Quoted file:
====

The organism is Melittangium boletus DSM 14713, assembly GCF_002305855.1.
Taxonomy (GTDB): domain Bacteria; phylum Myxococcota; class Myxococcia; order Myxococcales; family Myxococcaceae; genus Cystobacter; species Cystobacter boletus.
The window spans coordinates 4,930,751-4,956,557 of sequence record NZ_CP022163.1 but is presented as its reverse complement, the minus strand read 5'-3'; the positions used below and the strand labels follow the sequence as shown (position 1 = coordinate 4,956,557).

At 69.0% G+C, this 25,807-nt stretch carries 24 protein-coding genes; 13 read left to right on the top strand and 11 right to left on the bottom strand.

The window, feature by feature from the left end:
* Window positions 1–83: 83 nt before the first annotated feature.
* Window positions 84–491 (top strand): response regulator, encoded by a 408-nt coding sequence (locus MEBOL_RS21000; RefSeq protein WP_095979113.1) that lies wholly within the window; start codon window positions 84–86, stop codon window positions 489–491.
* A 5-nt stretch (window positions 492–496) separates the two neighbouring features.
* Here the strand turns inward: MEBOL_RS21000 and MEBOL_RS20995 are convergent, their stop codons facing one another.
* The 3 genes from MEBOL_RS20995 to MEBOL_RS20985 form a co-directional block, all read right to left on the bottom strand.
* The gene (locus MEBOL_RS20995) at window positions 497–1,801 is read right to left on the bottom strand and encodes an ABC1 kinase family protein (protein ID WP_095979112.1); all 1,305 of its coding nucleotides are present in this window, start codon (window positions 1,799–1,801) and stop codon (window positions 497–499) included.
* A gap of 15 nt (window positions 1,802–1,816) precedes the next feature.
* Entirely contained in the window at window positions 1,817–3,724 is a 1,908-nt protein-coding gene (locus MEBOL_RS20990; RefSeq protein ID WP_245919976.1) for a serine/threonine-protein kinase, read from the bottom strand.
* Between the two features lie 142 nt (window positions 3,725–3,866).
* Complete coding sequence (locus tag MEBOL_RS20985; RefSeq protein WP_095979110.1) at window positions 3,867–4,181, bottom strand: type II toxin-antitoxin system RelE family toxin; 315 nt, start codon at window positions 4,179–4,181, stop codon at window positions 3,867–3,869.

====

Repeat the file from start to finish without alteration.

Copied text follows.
The organism is Melittangium boletus DSM 14713, assembly GCF_002305855.1.
Taxonomy (GTDB): domain Bacteria; phylum Myxococcota; class Myxococcia; order Myxococcales; family Myxococcaceae; genus Cystobacter; species Cystobacter boletus.
The window spans coordinates 4,930,751-4,956,557 of sequence record NZ_CP022163.1 but is presented as its reverse complement, the minus strand read 5'-3'; the positions used below and the strand labels follow the sequence as shown (position 1 = coordinate 4,956,557).

At 69.0% G+C, this 25,807-nt stretch carries 24 protein-coding genes; 13 read left to right on the top strand and 11 right to left on the bottom strand.

The window, feature by feature from the left end:
* Window positions 1–83: 83 nt before the first annotated feature.
* Window positions 84–491 (top strand): response regulator, encoded by a 408-nt coding sequence (locus MEBOL_RS21000; RefSeq protein WP_095979113.1) that lies wholly within the window; start codon window positions 84–86, stop codon window positions 489–491.
* A 5-nt stretch (window positions 492–496) separates the two neighbouring features.
* Here the strand turns inward: MEBOL_RS21000 and MEBOL_RS20995 are convergent, their stop codons facing one another.
* The 3 genes from MEBOL_RS20995 to MEBOL_RS20985 form a co-directional block, all read right to left on the bottom strand.
* The gene (locus MEBOL_RS20995) at window positions 497–1,801 is read right to left on the bottom strand and encodes an ABC1 kinase family protein (protein ID WP_095979112.1); all 1,305 of its coding nucleotides are present in this window, start codon (window positions 1,799–1,801) and stop codon (window positions 497–499) included.
* A gap of 15 nt (window positions 1,802–1,816) precedes the next feature.
* Entirely contained in the window at window positions 1,817–3,724 is a 1,908-nt protein-coding gene (locus MEBOL_RS20990; RefSeq protein ID WP_245919976.1) for a serine/threonine-protein kinase, read from the bottom strand.
* Between the two features lie 142 nt (window positions 3,725–3,866).
* Complete coding sequence (locus tag MEBOL_RS20985; RefSeq protein WP_095979110.1) at window positions 3,867–4,181, bottom strand: type II toxin-antitoxin system RelE family toxin; 315 nt, start codon at window positions 4,179–4,181, stop codon at window positions 3,867–3,869.